Interview: Why It's Hard to 'Change Mindsets' on Environmental Protection Among India's Elites
Dr. Rashneh Pardiwala. (Alexis Agliano Sanborn/Asia Society)
Dr. Rashneh Pardiwala, an Asia Society Asia 21 Young Leader (class of 2009), is founder and director of the Centre for Environmental Research and Education (CERE) in Mumbai, India. Established in 2002, the center works with government, educational institutions, multinational companies, and civil society organizations to implement initiatives and projects fostering environmentalism and sustainability. Pardiwala spoke with Asia Blog at her home in Malabar Hill, Mumbai, about her work and environmentalism in India.
Why did you found the center?
Essentially, very little was being done in India in the field of sustainable development. Historically, India’s environmental movement has revolved around wildlife conservation — tigers, leopards, elephants — yet there was little inclusion of sustainability in our models of development.
What were some of the initial obstacles in founding the center?
Changing mindsets. Back in 2003 very few people actually understood what “sustainability” was, and it was often seen as anti-development. Everyone felt you had to make a choice: pro-environment or pro-development. There was no middle path. In fact, people were dubious as to whether it was even achievable. Another obstacle was environmental education, which then was not recognized as an independent subject. CERE was part of the group of NGOs that petitioned the Supreme Court to make environmental education mandatory in India. Now it’s an independent evaluated subject that children learn in elementary school and college.
What are a few of your projects?
Here in India we have a lot of initiatives to preserve trees, but they’re restricted to pockets in national parks. Our task is to retain urban biodiversity and augment it. One of our projects started off as growing native indigenous trees in Mumbai, working with private landowners and corporations. The private landowners have precious space to grow even as few as five or ten trees. It’s small, but it helps. Then we have large companies that want to offset their carbon footprint.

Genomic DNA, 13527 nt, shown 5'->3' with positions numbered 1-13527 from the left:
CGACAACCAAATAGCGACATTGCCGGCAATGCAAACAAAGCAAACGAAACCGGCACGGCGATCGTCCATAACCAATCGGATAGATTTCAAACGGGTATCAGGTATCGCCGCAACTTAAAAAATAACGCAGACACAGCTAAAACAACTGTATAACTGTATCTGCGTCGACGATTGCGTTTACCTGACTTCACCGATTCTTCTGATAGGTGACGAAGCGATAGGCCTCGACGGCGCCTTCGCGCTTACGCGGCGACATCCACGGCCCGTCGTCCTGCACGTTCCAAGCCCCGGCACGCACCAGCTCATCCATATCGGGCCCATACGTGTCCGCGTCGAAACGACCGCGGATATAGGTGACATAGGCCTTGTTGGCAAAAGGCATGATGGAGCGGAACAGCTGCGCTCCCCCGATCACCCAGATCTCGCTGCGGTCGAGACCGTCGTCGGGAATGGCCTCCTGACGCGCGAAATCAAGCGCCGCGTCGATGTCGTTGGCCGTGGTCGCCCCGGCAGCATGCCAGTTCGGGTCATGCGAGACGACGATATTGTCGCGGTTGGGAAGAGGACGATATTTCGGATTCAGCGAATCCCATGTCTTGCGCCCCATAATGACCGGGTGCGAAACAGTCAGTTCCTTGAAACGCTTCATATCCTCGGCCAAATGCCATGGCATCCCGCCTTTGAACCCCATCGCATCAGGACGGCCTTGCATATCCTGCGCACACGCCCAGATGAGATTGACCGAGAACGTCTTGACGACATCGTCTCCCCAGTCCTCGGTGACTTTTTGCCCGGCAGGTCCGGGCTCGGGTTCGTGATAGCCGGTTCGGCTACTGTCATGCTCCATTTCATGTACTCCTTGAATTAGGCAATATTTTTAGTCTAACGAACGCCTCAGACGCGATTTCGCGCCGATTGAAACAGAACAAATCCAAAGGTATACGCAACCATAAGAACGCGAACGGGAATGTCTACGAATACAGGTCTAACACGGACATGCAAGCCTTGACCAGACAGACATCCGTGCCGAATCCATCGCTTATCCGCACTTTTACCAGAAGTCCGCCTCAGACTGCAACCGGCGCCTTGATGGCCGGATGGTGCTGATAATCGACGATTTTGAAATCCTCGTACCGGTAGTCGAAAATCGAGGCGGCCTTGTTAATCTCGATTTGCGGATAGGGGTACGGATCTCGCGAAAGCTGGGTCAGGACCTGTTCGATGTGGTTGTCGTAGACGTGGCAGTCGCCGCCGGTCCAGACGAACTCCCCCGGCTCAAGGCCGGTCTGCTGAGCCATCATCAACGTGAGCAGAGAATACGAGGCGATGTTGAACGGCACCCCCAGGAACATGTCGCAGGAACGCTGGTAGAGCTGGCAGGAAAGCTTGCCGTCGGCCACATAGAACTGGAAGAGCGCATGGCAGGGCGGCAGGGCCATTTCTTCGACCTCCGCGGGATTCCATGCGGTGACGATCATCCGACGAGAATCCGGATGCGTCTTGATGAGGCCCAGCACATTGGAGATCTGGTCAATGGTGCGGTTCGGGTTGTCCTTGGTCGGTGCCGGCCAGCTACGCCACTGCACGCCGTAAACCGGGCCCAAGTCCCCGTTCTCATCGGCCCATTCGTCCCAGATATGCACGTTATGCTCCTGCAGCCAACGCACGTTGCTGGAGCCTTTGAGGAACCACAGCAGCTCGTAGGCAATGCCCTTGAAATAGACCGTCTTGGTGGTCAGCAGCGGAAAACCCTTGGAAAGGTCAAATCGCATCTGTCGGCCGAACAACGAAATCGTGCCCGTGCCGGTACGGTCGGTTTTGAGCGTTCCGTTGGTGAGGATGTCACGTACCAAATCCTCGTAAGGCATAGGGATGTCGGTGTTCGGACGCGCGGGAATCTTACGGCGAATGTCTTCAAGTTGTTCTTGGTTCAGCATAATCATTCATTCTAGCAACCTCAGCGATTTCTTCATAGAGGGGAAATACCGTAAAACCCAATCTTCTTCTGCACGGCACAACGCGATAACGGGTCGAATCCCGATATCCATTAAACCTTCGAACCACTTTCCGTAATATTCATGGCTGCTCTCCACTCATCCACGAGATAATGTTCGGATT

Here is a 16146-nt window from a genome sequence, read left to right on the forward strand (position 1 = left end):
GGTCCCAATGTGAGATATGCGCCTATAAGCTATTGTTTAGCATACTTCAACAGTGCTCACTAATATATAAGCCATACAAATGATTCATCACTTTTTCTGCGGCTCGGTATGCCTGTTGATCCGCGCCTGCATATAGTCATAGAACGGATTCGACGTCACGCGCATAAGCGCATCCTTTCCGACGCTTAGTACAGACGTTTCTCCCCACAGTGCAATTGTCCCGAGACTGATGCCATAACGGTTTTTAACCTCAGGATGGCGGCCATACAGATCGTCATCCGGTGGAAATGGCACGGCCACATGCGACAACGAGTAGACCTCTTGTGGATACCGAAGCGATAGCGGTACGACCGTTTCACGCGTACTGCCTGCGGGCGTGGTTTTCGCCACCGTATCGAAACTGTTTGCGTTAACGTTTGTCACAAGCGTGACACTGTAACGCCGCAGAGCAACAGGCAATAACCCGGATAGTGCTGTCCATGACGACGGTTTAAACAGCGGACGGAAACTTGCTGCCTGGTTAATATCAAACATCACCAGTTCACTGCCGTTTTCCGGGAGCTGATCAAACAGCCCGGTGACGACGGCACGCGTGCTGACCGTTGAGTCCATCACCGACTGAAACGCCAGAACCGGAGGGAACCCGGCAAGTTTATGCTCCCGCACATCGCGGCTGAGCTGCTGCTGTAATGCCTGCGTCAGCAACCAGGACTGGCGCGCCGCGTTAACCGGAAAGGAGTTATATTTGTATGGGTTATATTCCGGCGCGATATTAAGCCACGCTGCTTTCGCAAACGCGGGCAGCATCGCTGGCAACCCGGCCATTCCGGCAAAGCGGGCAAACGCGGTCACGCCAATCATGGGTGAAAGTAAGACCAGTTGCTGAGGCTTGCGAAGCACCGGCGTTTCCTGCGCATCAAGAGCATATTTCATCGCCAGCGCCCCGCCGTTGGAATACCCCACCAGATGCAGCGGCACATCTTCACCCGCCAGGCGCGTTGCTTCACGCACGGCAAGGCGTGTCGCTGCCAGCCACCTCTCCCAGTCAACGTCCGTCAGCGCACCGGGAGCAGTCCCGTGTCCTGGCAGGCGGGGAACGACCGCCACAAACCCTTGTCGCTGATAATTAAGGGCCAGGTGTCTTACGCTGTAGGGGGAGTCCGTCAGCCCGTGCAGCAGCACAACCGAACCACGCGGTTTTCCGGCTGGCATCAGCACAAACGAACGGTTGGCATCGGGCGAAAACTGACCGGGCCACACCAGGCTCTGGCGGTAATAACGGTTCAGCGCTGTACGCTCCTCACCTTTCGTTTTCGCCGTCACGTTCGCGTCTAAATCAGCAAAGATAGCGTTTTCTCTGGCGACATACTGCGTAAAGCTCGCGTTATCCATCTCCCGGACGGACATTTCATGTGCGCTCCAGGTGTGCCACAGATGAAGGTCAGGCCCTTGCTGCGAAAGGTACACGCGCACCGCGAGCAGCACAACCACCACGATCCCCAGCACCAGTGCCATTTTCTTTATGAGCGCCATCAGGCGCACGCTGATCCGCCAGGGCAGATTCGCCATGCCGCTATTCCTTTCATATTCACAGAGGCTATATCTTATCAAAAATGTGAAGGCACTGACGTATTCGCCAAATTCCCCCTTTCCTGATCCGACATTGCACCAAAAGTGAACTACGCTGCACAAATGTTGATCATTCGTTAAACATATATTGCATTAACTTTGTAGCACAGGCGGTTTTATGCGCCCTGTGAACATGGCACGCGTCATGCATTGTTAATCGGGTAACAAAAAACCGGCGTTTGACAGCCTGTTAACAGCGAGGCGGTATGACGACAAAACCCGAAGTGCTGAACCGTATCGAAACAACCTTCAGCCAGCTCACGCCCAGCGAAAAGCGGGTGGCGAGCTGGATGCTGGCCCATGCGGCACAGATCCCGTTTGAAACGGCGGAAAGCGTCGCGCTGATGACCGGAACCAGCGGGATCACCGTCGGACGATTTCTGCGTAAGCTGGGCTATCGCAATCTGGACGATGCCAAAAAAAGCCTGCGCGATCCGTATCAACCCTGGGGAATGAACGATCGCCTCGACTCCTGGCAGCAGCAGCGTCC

We also create biodiversity islands. We plant them in residential complexes, townships, and offices as an alternative to manicured gardens. We call them “islands” so that even if we have a small little parcel of land, whether it’s a traffic island or street garden, it can attract local biodiversity. We created the first one in Pune (India's ninth largest city) at the Fruit, Flower & Vegetable Exhibition. We’ve now started a joint project with the government to create a garden and learning resource center for school children. We’ll teach about edible landscaping, butterfly gardens, sensory gardens, vertical landscapes, and urban bee keeping. We’ll need these concepts as the population rises and the land area shrinks.
How has India’s ecosystem changed?
If you look at Mumbai’s greenery, nowadays very little is actually native. In fact, the majority are naturalized species that were introduced by the Portuguese or English. The recent trend is to use exotic species for manicured lawns and gardens. This means indigenous species are losing even more space, and our local species decline with them. New lifestyle patterns are also changing things. For example, India’s urban sparrow population has dipped. Even growing up, sparrows were as common as a crow or a pigeon. But now they’ve almost disappeared. Why? For one thing, our architecture is changing, and building facades no longer offer nesting sites. Even the old grain shops, which used to have grain strewn in the road, have turned into packaged super markets. Suddenly, you have an entire species disappearing because you’ve taken away its food source, habitat, and flight path.
What are some unique solutions India can offer?
India is an interesting position. We’re a developing country, yes. But we’re not as developed as others. We’re at a juncture — a point where we can actually develop sustainable models. Now is the time to look at different models for energy, water, and waste, as well as alternatives to Western modernity — something that, as we are discovering, doesn’t work when it comes to the environment. India isn’t a consumerist market as of yet, and our culture has judiciously used its resources. We have traditional knowledge in every field. For example, the rainwater harvesting in Mohenjo-daro and Bharatpur are some of the best examples the world over. We also have some of the best step wells. By looking to our past, we can take a great step forward.
What demographic in India has the hardest mindset to change when it comes to environmental protection?
Those at the top — the elites — the people who have it all who think that they’ve earned it. Even the smallest things like water conservation and waste management, they feel that they are paying their taxes so they needn’t be bothered by these small initiatives. And then there are those that are underprivileged. You really can’t talk to them about the environment when they can’t feed themselves. They have so few resources already. They really aren’t those contributing to the carbon footprint of this nation anyways.
By and large, the middle class and the educated are changing and becoming an important voice. They are the voice demanding change and action from the government.